“Don’t,” Arthur says. “It doesn’t suit you.”
Eames barks out a hard laugh, bitter and poignant. “Pardon me for actually being the one to show some—“
Arthur stands up like a coiled spring winding. “I’m not doing this.” He moves to stand next to the table, zipping his jacket.
“Not doing what?” Eames asks heatedly, seeking eye contact. “What is it that you are not doing?” Arthur bristles before raising his gaze to meet Eames’. Eames stares at him and after a beat he nods knowingly. “You can’t even say it, can you, Arthur?”
Arthur says nothing, stares Eames down.
“So that’s really how it’s going to be,” Eames states, the realization that Arthur’s not fucking around dawning on him.
“That’s the way it has to be,” Arthur says, regret and relief pulling him in two directions. He has, after all, a job to do. He doesn’t feel too good about it, but it’s one job among others. He casts one last look at Eames, takes in the way Eames’ eyes are fraction bigger, stupefied, his eyebrows about to climb to his forehead and the rivulets of water creating patterns on his face. If Arthur was to name what the whole ridiculously pathetic moment meant, he would have called it something like a goodbye.
Eames clears his throat. “Will I see you around?”
Arthur shakes his head slowly and says, “I don’t think so, no.” Of course they’ll see each other, it’s inevitable, inevitable just like the sun keeps rising from the east and setting down the west. Taking a step away from the table, he turns to look at Ariadne, who’s clearly trying hard not to spy on him and Eames, and clearly failing in her efforts. Arthur nods at her and then looks back at Eames. There are questions swimming in Eames’ expression, along with the resignation and it doesn’t really suit a man like Eames.
Arthur nods at him, too and quirks his lips wryly. He thinks about Eames doing this job on his own, of doing something this magnitude on his own, thinks about the reasons fleetingly – he thinks about doing the job himself and thinks about maybe, perhaps having stolen a piece of Ariadne’s humanity with him. “They always are, Eames. And then they learn.”
He walks away.
(What Arthur doesn’t take under consideration is that way The City tends to screw you up, steal your plans and make new ones.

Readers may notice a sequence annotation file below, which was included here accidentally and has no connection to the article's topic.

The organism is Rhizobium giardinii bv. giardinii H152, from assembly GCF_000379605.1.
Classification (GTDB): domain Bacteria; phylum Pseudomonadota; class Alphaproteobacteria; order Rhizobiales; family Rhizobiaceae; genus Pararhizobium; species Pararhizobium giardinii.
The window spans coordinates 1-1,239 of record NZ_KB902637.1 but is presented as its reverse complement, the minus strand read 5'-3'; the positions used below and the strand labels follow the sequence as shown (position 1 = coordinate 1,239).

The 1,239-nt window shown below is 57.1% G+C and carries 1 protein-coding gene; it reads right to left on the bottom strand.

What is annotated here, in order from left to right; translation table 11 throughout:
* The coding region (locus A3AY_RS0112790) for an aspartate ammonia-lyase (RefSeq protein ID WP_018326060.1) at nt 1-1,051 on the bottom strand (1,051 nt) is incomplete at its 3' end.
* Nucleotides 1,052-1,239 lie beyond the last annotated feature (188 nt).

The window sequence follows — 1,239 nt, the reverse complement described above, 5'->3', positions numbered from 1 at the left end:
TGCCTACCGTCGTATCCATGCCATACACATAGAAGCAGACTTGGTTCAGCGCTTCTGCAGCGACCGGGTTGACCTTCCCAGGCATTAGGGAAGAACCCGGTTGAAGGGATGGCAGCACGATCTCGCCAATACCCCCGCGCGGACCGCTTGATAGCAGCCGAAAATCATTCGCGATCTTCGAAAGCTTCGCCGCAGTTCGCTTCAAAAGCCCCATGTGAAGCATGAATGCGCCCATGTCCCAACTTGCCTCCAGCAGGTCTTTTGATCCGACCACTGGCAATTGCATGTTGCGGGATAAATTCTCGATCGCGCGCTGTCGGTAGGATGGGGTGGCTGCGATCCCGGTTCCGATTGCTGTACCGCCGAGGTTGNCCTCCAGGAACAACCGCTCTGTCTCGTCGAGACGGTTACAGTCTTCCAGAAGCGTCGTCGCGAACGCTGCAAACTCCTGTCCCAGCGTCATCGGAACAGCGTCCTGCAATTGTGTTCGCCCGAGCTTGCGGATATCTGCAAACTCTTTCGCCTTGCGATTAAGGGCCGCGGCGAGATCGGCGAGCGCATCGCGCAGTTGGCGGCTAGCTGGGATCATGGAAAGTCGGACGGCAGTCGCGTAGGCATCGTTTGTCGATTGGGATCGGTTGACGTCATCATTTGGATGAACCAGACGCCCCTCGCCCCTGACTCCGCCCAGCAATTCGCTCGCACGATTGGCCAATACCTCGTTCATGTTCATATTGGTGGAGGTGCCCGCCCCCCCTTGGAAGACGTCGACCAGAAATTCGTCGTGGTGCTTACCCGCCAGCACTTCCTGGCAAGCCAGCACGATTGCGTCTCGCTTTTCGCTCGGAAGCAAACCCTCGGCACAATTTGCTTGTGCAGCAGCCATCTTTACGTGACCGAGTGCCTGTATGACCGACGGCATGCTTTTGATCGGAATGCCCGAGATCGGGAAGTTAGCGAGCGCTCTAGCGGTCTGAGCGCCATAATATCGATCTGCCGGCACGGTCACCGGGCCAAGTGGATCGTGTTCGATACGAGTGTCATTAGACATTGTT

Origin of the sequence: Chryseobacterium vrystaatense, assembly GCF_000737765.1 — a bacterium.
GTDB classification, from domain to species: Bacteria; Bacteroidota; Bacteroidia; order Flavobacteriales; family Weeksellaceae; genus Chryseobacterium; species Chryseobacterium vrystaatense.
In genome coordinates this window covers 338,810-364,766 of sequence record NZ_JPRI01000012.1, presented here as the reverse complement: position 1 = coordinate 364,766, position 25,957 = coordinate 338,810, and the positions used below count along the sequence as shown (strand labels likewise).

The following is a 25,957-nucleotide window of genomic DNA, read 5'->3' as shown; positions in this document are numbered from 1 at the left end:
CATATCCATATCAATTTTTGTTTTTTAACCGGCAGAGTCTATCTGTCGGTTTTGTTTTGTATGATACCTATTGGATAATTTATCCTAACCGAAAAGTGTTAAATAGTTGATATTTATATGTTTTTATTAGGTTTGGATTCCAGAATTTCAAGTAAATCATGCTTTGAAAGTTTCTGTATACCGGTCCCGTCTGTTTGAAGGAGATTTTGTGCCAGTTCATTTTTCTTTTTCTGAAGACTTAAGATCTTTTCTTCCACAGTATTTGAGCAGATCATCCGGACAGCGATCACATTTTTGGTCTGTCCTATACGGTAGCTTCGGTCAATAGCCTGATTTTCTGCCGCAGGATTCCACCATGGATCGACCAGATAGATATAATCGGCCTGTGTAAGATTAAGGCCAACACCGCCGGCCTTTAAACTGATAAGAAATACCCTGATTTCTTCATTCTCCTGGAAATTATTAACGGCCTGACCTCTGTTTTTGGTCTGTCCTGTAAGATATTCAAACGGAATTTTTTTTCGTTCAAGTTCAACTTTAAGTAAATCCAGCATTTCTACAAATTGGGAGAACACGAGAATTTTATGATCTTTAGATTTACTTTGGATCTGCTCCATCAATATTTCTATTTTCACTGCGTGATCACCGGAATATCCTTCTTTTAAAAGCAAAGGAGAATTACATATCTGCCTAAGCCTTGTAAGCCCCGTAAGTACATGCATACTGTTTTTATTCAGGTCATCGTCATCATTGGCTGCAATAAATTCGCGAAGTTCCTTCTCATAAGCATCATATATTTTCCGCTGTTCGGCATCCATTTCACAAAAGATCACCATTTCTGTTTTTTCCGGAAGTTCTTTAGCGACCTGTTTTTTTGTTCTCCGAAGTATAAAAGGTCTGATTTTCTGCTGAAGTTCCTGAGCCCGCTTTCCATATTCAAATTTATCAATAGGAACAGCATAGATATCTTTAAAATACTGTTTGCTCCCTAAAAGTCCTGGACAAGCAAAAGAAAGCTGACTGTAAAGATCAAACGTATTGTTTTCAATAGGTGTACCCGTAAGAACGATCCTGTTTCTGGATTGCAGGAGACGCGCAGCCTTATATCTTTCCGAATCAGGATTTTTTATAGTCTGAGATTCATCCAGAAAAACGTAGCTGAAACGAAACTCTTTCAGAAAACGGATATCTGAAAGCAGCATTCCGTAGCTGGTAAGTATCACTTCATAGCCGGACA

Later, when he’s high from the kill – no matter how close contact this one was, he’s turning around the corner and leaving the study, cleaning kit used and secured on his hip, when he walks into the corridor, out of the shadows of the study and the dead man reminding Arthur of all that he gave up hours earlier – he makes a mistake. Instead of keeping his face hidden, he lifts his gaze, knows, and sees he’s right. Eames is frozen in the end of the hallway, eyes round and hand moving slowly towards his service gun and there’s no way denying what this is; this is exactly what it looks like – it’s Arthur doing his job, leaving another body behind him as a mark of a successful job and if that mark happened to be Eames Sr., it really makes no difference. It was just another job.
Except for the part where Arthur runs and speeds steady intervals as he runs, remembering the layout of the penthouse as if it was his, and his traitorous mind flicks back to the utter disbelief on Eames’ face, the shock, the knowledge of what Arthur had done.
Except for the part where Arthur realizes Eames isn’t following him.
It’s only days later when Arthur steps out of the shower in the hellhole motel near the freeway out of town, that he finds Eames’ forearm holding him still against the wall, bruising his chest in a delicious way.
“You took your sweet time,” Arthur says, sultry, because yeah, he knew Eames would come after him sooner or later. He just figured out it would have taken Eames less time. When Eames snarls at him and demands to hear a reason, Arthur thinks, I didn’t want you to have to learn. What he spits out is, “I did it for you, you asshole,” and when Eames’ lips come down to his, hungry and biting and devouring, he realizes that was the most honest thing he has said in his life. )
It’s raining, always raining and Arthur opens the door of the diner, bell jingling to inform his arrival. He runs one hand through his soaked hair and Ariadne chips from behind the counter, “Look what the weather dragged in. You’ve seen better days.”
Arthur gives her a small, polite twist of his lips as he walks to take his place in the booth. The vinyl squeaks under him when he reaches for the menu.
The swirl of smoke hits him, the smell rich. He takes the cigarette that’s being offered. “I thought you said you couldn’t make it,” Eames says.
Arthur takes a drag and exhales slowly. “Things change,” he says and the smirk Eames gives him isn’t of bitterness. It’s one of the good ones, eyes crinkling on the corners, dimples appearing. He hands the smoke back to Eames, their fingers touching in the process and the memory of Eames’ fingers gliding on his skin is strong and familiar.
“Maybe we can all change,” Eames says gently and Arthur wants to reach out, wants to kiss Eames senseless and take him far, far away from this hell upon earth. Arthur thinks he’d like to keep Eames as long as Eames wants to be kept, thinks, maybe.